We had absolutely no complaints with regard to the GSX-R's overall handling and, despite the minor increase in trail, we found the steering through fast switchbacks at Phillip Island to actually feel a bit quicker than with the old Suzuki. We were worried the electronic steering damper stiffening up at high speeds would make for high-effort steering as well, but thankfully that wasn't the case at all; steering was crisp and precise in all situations, and the front end actually wiggled slightly a few times while accelerating flat out in fourth gear over a rise in the track. We prefer the steering characteristics of the new Bridgestone BT015 rubber over the previous BT014s, with the newer 'Stones offering quicker handling, better manners while trail-braking and slightly better edge grip.
The addition of high-speed compression-damping adjustment to the suspension is a welcome aid to dialing in the handling of the big GSX-R, easing the task of smoothing out some minor handling anomalies we were experiencing out on the track. Especially with the deceleration-as well as acceleration-capabilities of the new Suzuki: Although engineers claimed there were no changes to the brakes/calipers themselves, we found the power and feel of the brakes to be slightly improved over the previous model. The '07 units have a more progressive action, requiring less lever effort for the same power, which is a good thing when you're trying to brace your body from the braking force, blip the throttle on downshifts and steer at the same time. Speaking of which, the revamped slipper clutch provided excellent insurance against sloppy downshifts, working even better and smoother than the old version, which was one of the better units to begin with.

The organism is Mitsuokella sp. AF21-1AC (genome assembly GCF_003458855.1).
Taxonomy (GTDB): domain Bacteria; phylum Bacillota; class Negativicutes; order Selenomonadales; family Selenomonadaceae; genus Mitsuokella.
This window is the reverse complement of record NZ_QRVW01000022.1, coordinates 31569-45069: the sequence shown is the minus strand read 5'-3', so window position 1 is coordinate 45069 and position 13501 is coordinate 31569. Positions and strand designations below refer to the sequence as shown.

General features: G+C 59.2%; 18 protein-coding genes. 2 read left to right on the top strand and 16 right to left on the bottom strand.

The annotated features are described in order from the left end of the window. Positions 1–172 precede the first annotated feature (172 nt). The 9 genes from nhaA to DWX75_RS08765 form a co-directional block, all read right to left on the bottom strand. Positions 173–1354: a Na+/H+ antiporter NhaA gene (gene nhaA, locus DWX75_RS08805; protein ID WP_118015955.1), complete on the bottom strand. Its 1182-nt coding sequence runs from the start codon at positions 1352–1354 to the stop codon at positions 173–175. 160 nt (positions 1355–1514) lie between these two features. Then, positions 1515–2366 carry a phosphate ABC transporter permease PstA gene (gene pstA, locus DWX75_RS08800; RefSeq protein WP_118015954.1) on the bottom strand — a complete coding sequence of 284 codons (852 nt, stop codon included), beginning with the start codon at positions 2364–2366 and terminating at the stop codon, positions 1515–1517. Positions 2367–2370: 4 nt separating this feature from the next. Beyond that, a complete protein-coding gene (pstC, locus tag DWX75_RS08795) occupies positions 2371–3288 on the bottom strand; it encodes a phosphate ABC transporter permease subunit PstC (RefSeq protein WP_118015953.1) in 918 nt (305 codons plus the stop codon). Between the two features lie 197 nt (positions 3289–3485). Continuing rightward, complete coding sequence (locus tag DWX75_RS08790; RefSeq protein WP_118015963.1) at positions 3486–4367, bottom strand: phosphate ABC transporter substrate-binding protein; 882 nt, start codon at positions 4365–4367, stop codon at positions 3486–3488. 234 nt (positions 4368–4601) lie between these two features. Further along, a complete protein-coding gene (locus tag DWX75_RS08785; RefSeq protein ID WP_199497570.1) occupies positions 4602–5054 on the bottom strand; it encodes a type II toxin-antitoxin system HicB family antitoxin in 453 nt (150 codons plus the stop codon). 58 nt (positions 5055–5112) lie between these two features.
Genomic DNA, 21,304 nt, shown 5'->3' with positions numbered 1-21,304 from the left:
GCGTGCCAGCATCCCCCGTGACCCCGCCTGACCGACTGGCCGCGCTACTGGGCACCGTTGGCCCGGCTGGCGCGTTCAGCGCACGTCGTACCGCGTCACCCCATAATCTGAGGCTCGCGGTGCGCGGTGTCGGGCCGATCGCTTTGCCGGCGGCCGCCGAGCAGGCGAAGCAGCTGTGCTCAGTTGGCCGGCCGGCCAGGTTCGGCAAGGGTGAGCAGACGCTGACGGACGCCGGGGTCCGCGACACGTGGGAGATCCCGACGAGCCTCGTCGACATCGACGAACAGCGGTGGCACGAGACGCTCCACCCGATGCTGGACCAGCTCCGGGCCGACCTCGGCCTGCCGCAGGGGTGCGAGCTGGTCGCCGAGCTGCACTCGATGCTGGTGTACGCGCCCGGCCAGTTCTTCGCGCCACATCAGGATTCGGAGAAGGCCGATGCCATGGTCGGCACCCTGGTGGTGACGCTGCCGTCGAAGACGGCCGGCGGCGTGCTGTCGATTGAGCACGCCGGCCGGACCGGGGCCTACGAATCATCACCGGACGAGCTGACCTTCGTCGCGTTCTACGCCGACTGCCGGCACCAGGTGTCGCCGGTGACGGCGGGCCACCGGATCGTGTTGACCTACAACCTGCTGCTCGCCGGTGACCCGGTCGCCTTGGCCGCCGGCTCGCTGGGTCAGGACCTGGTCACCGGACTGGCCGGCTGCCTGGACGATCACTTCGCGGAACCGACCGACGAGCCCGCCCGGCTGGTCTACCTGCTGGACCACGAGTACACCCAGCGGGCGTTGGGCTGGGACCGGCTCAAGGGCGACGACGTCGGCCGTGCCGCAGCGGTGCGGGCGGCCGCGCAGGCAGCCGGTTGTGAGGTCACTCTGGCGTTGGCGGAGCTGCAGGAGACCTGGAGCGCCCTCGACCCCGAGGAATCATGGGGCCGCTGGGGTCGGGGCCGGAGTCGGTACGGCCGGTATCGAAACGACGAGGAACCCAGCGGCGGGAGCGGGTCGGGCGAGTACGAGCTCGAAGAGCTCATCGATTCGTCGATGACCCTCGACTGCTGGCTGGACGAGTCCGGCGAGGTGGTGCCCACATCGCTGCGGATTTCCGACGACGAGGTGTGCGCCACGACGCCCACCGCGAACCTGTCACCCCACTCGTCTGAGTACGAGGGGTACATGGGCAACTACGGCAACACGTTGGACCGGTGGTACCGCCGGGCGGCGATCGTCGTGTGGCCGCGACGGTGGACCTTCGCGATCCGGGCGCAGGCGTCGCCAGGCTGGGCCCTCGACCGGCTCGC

Come On, Bring It
As difficult as it is to believe, Suzuki has upped the ante once again with the new GSX-R1000. Despite the added weight, the new GSX-R appears poised and ready to defend Suzuki's literbike-class crown against threats like Yamaha's latest R1 as well as the already capable Kawasaki ZX-10R and Honda CBR1000RR. And now that Ducati's superb new 1098 is taking direct aim at the Big Four literbikes, we have the makings of a battle the likes of which haven't been seen in years. We'll see you next issue.